Pete Buckley, Communications Planner at Facebook, said that customers appreciate their enquiries being dealt with quickly and easily. If digital solves these challenges, the customer will appreciate that and be loyal to the brand. He shared data from Kantar that shows that, in a four-week period reported in May 2020, 39% of people had messaged a business, with 42% of them doing it for the first time. There is real and important growth happening in automation.

He said: “Automation is very good at low complexity, high scale operations and that's where you should really focus. I sometimes think that, because there's a lot of excitement around automation and chat boxes, people try [to] do too much with them and try [to] get them to do things that maybe they're not actually designed to do.” It raises the question of where we should invest in automation and where we should continue to invest in human contact.

This, as Jade explained, is an opportunity to determine which touch points are best for the customer while using the available qualitative and quantitative data on their pain points, web flow and interaction.

When it comes to unhappy customers, the omni-channel customer experience comes into its own. Pete argued that, at that point in the process, their ease of access to human interaction is crucial, as are feedback touch points to find out whether problems have been solved. Charles saw it as an opportunity for deeper customer insight: “We really try [to] get the customer to voice what their issue is and really articulate why they found it frustrating. It's almost like a small counselling session between customer and brand. That mends the relationship a lot better than just trying to automate or saying ‘well, they had a bad experience, we lost this customer’. It also provides great learning as well for that future transition between automation and human.”

What steps can companies take to begin digitising their customer experiences now? Aldo Agostinelli, Digital Officer at Sky Italia, shared his steps to achieving a successful digital transformation:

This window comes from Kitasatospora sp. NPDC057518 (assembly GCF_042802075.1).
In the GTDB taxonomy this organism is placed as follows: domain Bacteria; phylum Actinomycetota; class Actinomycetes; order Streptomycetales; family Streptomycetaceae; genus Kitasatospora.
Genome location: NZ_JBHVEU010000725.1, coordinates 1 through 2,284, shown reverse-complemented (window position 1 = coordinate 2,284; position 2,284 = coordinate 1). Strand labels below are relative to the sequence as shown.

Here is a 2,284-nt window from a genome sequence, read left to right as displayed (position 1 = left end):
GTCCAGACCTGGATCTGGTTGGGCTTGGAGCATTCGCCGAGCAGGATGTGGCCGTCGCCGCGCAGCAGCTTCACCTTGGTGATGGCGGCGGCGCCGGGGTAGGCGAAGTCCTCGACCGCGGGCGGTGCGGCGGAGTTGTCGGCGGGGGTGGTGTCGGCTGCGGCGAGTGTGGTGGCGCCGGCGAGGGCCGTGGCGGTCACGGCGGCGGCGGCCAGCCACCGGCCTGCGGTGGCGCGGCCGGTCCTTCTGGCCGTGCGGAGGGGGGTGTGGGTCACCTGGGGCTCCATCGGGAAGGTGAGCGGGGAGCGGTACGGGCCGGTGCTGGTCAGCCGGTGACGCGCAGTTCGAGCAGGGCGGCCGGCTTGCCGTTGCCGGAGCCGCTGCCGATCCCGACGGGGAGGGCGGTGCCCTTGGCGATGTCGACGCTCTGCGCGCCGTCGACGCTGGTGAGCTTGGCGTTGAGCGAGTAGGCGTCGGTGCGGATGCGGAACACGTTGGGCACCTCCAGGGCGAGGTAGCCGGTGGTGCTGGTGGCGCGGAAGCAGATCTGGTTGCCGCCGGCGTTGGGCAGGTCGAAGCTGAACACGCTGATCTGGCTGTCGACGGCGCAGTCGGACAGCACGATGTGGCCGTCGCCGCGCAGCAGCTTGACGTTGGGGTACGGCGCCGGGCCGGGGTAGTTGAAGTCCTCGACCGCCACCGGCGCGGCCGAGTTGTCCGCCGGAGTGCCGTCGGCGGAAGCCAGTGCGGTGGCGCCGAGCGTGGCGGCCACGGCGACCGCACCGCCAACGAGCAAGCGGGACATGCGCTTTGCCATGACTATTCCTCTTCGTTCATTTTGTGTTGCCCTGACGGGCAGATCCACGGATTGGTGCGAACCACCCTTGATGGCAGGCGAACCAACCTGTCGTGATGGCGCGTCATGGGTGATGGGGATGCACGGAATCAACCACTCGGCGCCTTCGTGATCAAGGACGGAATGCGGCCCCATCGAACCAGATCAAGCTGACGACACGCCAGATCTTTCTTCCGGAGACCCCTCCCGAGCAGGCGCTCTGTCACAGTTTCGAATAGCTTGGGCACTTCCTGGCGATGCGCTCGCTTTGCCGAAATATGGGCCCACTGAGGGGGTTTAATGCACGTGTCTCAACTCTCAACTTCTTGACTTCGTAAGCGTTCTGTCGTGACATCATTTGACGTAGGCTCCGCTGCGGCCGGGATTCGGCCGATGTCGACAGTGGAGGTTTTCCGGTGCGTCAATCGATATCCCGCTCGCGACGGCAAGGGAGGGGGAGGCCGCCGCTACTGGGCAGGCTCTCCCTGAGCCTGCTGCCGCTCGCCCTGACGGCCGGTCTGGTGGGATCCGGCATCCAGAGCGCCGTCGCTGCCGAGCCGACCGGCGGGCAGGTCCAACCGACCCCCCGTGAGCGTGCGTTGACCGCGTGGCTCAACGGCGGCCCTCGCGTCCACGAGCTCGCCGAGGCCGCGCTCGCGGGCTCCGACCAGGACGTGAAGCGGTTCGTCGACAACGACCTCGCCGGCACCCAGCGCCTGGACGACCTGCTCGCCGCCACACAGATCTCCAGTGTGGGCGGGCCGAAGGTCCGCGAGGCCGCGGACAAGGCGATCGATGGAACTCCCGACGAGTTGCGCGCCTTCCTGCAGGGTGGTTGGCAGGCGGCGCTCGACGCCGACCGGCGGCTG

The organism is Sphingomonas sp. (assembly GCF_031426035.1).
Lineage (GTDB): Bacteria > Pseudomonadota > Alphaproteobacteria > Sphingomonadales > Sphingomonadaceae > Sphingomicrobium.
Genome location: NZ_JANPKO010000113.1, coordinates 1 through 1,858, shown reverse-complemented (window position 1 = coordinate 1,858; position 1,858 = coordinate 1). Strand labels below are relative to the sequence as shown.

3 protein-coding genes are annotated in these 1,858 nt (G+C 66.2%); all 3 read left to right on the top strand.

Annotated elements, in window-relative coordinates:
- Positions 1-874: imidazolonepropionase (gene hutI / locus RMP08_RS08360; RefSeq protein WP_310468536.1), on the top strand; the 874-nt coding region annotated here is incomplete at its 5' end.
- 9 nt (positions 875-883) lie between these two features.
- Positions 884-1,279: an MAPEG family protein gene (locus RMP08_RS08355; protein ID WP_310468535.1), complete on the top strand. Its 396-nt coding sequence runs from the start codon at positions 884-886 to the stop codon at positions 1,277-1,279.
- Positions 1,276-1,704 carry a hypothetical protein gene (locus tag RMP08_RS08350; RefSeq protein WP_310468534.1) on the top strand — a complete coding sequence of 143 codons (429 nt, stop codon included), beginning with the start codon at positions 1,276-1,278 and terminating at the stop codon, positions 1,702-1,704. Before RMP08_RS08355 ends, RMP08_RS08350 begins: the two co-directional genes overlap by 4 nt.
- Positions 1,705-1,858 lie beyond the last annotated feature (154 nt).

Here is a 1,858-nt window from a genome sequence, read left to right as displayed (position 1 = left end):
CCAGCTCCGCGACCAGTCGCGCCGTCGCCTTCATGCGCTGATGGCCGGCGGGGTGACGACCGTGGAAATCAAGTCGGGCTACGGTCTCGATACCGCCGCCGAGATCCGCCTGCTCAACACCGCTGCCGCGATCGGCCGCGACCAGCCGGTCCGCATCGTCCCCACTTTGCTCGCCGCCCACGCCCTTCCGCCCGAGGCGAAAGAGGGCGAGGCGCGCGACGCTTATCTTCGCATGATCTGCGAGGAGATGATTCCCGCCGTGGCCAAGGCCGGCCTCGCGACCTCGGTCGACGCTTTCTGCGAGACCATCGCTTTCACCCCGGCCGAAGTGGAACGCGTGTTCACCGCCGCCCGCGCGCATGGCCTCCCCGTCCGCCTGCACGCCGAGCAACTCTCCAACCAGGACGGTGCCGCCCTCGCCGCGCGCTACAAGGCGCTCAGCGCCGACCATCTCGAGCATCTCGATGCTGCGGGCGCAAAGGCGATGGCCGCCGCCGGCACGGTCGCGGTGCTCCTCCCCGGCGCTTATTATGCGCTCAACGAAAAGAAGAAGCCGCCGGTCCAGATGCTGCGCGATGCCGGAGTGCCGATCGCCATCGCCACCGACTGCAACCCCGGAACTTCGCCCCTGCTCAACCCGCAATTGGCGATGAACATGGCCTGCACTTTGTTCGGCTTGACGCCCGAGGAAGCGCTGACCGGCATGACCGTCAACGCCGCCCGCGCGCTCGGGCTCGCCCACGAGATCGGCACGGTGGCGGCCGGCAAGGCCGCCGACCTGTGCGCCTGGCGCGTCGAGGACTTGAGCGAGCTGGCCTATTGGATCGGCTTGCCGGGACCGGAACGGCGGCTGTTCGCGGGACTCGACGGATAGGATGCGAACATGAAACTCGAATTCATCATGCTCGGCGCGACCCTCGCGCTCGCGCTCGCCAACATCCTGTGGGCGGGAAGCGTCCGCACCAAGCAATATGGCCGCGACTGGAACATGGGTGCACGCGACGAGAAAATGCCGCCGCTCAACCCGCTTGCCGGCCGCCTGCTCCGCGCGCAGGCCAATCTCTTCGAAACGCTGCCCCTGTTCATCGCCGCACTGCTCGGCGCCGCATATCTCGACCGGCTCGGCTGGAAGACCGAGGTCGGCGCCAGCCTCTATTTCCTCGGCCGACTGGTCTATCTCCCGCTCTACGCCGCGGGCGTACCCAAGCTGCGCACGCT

• Carefully analyse the nature of the company and the market it hopes to reach
  • Develop a wide-ranging vision that spans and integrates all departments
  • Execute with frequent testing to verify if the digital journey is going in the right direction
  • Invest in the right technology for your business – this doesn’t necessarily mean the flashiest or most expensive technology 
  • Regularly listen to internal and external feedback 
  • Examine your company ethos – if your business is not customer-centric, no amount of technology will change that. In this case, customer centricity is defined as staying close to the customer, so that you understand their needs and how to respond to them quickly and precisely. 

Alan concluded: “It’s about understanding our customers and making experiences customer-centric, not technology-led; having that focus and really thinking about how you use it to make emotive experiences and interactions with organisations actually key to brand advocacy.

“Achieving customer loyalty in a time of digitally-led interactions and increasing choice may feel difficult. However, technology gives us access to rich data and a deeper understanding of behavioural triggers that we can better serve with responsive omni-channel experiences.

“Ultimately, automation cannot replace the human touch. We’re innately human. Our customer experiences need to reflect this with inbuilt spontaneity, empathy and responsiveness. Interestingly, by automating many manual tasks, we can help conversations to flow more naturally and free our agents to really listen to and focus on customers - technology can, in effect, make human interactions more human.”